Before my seemingly charmed courtship with my husband, Kevin, I took part in my share of “failed” relationships. I can think of three in particular. Each lasted between six months and a year. The guys were Christians with good character, but for whatever reason, the relationship simply didn’t work out. The main factor in each break-up was a lack of momentum toward our end goal, which was marriage. Something just didn’t “feel right.” And, in some cases, it couldn’t exactly be explained.
I remember after one break-up, a friend lamented, “I am devastated to hear this.” I was in my late-20s at the time, and perhaps she thought I might have given up on my last chance. But I wasn’t devastated. I felt peace that breaking up, regardless of what lay ahead for me, had been the right thing to do. I’d sought the Holy Spirit’s guidance, and when my boyfriend and I agreed to end the relationship, I felt relieved. Yes, I was disappointed that my dream of marriage seemed that much further away, but I also knew the relationship wasn’t meant to continue.
In the three relationships I just mentioned, I was the one who felt confident in the break-up, but I experienced the other side of things at the end of a long-distance relationship I had in college. After almost a year of phone calls, mailed cassette tapes (it was the ’90s, people) and a week-long visit that seemed romantically ideal, my boyfriend unceremoniously announced that he didn’t feel ready for a serious relationship and broke up with me. I had felt like he was potentially the one, and we had a special friendship, so I found it difficult to let go. I analyzed and re-analyzed why it didn’t work out — and hoped against hope that he’d change his mind. In tearful conversations, I begged him for answers (none of which I truly wanted to hear). And after many months, I finally moved on. Though the relationship had been fine, the end wasn’t pretty (for me).
When a relationship ends, I think most of us ask, “What was the point?” You invested months and maybe even years into a relationship that proved to be non-permanent. And if you’re serious about getting married, it can feel like a total waste or like you’re back to square one. But I believe that failed relationships do not constitute actual failure. Here are a few of the benefits to be gained:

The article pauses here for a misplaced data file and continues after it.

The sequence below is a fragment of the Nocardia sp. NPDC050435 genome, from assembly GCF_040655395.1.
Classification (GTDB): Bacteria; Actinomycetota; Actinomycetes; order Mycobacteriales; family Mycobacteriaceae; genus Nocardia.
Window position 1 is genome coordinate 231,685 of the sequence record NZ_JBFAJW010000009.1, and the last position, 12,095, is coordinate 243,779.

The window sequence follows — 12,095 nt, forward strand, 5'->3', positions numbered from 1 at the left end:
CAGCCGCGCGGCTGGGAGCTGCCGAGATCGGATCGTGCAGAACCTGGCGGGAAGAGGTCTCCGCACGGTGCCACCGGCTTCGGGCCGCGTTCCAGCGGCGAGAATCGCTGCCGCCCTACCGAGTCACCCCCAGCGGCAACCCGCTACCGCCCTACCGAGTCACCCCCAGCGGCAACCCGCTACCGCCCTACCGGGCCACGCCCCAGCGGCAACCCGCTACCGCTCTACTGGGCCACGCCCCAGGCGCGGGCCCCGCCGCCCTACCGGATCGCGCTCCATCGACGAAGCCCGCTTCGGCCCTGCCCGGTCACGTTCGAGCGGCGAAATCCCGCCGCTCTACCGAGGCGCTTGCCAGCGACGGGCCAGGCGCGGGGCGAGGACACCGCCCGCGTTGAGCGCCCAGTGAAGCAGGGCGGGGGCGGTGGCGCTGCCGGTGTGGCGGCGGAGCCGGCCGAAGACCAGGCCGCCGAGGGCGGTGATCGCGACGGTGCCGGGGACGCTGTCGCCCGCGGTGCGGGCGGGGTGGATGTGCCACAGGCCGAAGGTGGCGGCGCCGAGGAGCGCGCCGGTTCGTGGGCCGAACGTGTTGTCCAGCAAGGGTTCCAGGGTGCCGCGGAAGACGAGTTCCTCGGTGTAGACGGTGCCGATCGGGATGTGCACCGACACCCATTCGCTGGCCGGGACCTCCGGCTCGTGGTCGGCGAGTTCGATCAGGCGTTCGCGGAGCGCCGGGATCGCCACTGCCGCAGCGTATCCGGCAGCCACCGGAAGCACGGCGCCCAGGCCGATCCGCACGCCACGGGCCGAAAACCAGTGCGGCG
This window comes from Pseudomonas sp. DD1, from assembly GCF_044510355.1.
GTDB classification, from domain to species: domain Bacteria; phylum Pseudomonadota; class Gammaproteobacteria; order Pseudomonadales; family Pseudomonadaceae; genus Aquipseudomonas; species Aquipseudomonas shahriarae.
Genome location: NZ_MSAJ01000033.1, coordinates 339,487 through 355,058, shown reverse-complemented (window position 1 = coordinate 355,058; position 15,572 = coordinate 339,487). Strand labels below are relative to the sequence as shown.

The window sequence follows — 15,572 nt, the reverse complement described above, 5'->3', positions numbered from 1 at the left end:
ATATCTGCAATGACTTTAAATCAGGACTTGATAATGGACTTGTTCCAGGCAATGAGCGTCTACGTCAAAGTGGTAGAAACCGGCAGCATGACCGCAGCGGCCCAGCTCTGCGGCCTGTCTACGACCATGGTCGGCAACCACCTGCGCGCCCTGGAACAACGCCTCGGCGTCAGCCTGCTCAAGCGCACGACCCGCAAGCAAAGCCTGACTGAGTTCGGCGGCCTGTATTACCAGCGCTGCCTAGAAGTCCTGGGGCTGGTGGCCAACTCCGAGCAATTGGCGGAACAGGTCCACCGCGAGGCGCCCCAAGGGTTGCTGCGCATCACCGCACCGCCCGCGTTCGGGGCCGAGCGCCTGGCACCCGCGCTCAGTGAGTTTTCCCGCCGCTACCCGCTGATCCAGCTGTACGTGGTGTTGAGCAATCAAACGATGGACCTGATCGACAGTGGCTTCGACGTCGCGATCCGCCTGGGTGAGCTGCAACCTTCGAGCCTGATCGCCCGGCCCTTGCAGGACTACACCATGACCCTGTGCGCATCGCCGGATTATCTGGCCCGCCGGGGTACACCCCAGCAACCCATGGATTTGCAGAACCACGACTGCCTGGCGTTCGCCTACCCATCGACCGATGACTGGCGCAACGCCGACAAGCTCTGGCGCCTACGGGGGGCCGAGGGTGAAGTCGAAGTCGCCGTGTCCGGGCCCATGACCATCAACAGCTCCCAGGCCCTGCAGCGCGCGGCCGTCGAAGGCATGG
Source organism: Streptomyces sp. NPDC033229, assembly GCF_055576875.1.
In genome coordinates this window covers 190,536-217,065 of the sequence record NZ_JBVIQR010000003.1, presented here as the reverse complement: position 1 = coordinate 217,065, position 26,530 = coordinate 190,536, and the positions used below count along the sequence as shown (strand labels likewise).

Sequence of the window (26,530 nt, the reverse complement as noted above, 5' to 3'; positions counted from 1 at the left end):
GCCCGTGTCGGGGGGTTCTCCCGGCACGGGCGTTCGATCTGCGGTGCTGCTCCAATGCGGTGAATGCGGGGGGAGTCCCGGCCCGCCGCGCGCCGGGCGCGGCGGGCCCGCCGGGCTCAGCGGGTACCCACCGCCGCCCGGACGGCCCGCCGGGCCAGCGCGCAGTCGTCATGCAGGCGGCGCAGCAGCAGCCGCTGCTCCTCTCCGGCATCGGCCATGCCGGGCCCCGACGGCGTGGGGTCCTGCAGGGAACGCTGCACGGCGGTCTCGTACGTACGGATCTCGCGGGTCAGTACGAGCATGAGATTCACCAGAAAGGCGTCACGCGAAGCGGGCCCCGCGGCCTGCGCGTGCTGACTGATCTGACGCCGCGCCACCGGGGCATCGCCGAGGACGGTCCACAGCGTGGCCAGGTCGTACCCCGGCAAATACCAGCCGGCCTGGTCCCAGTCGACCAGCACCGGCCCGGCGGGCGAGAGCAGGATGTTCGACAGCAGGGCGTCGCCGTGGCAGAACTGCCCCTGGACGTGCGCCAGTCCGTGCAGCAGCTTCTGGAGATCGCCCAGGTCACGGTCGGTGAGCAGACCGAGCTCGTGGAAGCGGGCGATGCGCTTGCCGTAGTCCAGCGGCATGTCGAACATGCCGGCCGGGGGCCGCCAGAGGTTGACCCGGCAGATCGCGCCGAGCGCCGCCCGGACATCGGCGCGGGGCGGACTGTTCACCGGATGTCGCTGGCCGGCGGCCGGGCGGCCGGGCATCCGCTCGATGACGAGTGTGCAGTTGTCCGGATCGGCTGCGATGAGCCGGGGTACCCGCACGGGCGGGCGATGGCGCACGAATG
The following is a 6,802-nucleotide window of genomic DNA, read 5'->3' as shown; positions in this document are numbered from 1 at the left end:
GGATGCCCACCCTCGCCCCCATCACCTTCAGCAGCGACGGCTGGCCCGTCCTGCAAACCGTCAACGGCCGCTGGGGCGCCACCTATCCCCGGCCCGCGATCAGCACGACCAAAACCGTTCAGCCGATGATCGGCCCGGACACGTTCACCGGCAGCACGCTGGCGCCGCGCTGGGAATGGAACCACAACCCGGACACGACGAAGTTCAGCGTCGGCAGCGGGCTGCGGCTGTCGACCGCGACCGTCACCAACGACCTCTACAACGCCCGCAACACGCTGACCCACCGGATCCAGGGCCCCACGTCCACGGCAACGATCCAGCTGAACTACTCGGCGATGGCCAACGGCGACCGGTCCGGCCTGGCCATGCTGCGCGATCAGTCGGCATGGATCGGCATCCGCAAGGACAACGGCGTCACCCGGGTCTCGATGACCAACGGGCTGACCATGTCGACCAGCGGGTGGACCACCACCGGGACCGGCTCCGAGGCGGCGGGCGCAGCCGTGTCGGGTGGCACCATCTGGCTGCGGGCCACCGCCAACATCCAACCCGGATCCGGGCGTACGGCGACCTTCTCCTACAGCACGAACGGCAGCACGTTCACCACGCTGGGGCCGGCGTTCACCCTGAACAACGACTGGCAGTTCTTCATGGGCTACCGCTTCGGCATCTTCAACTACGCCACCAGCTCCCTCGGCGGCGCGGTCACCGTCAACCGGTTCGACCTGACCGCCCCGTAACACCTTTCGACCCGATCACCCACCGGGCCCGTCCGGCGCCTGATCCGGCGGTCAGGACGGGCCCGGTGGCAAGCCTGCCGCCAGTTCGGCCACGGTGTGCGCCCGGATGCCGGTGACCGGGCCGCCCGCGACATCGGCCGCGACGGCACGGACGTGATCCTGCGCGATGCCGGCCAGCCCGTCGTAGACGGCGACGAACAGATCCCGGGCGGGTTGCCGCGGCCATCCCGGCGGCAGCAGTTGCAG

1. You engage in a deeper-level relationship, which teaches you new things about relating to the other gender. While you shouldn’t pursue a series of short-term, disposable relationships just to “gain practice” for relating to your future spouse, an intentional relationship can give you valuable experience in showing Christ-like love and respect to another person, resolving conflicts and doing life together.
2. You refine your “must-haves” and “can’t-stands.” Before you find the person you’re going to marry, you may not realize that it’s going to be essential that your future spouse be intuitive, enjoy outdoor activities, manage money well, etc. Relationships can be a testing ground for making discoveries about what type of person you may be compatible with. In one relationship I was in, we didn’t find the same things funny. This led to our relationship being very serious (even though we both had a sense of humor separately). After we had broken up, I knew I needed someone who would make me laugh, so it was a characteristic I looked for right from the start.
3. You have the opportunity to live out purity, stewardship and discipleship in the context of a deeper relationship. With each relationship that ended, I asked myself one question: “Was I a good steward of the other person?” Did I enrich their life in a way that did them good not harm? Did I operate within the relationship in a godly way? Was I obedient to what I felt God calling me to do? If the answer was yes, I knew that even though it may not have ended the way I desired, the relationship had pleased the Lord — and I counted it as a success.
The main point of romantic relationships should be to explore the possibility of marriage. Unfortunately, there is no way to predict 100 percent how the relationship will end. But even relationships that don’t “work out” can build maturity and character. Tweet This I learned something from each relationship I was in. Some of those lessons I brought into my relationship with Kevin. And when he hears stories of past relationships, he doesn’t have to cringe (too much). He can respect the men who interacted with me in godly ways, while I was waiting for the relationship that would end in marriage.